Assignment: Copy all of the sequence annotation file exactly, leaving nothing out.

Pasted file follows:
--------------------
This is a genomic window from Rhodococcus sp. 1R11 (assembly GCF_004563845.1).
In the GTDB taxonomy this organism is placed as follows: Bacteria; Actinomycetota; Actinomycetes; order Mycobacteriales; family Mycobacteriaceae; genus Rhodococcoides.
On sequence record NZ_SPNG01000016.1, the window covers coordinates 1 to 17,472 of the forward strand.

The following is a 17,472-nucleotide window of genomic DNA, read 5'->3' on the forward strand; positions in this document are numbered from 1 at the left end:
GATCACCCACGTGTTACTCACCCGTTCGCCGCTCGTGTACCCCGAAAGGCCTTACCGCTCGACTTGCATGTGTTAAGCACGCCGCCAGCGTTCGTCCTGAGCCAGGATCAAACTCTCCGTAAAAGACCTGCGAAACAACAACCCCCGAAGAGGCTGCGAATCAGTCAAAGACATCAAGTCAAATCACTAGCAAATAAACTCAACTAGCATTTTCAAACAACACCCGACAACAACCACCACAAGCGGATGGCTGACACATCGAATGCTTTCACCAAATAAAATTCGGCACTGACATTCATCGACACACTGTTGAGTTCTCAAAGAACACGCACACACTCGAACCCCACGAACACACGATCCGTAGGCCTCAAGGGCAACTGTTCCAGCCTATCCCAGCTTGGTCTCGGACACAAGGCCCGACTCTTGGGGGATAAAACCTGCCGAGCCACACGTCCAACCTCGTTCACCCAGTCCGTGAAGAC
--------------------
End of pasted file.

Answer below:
This is a genomic window from Rhodococcus sp. 1R11 (assembly GCF_004563845.1).
In the GTDB taxonomy this organism is placed as follows: Bacteria; Actinomycetota; Actinomycetes; order Mycobacteriales; family Mycobacteriaceae; genus Rhodococcoides.
On sequence record NZ_SPNG01000016.1, the window covers coordinates 1 to 17,472 of the forward strand.

The following is a 17,472-nucleotide window of genomic DNA, read 5'->3' on the forward strand; positions in this document are numbered from 1 at the left end:
GATCACCCACGTGTTACTCACCCGTTCGCCGCTCGTGTACCCCGAAAGGCCTTACCGCTCGACTTGCATGTGTTAAGCACGCCGCCAGCGTTCGTCCTGAGCCAGGATCAAACTCTCCGTAAAAGACCTGCGAAACAACAACCCCCGAAGAGGCTGCGAATCAGTCAAAGACATCAAGTCAAATCACTAGCAAATAAACTCAACTAGCATTTTCAAACAACACCCGACAACAACCACCACAAGCGGATGGCTGACACATCGAATGCTTTCACCAAATAAAATTCGGCACTGACATTCATCGACACACTGTTGAGTTCTCAAAGAACACGCACACACTCGAACCCCACGAACACACGATCCGTAGGCCTCAAGGGCAACTGTTCCAGCCTATCCCAGCTTGGTCTCGGACACAAGGCCCGACTCTTGGGGGATAAAACCTGCCGAGCCACACGTCCAACCTCGTTCACCCAGTCCGTGAAGAC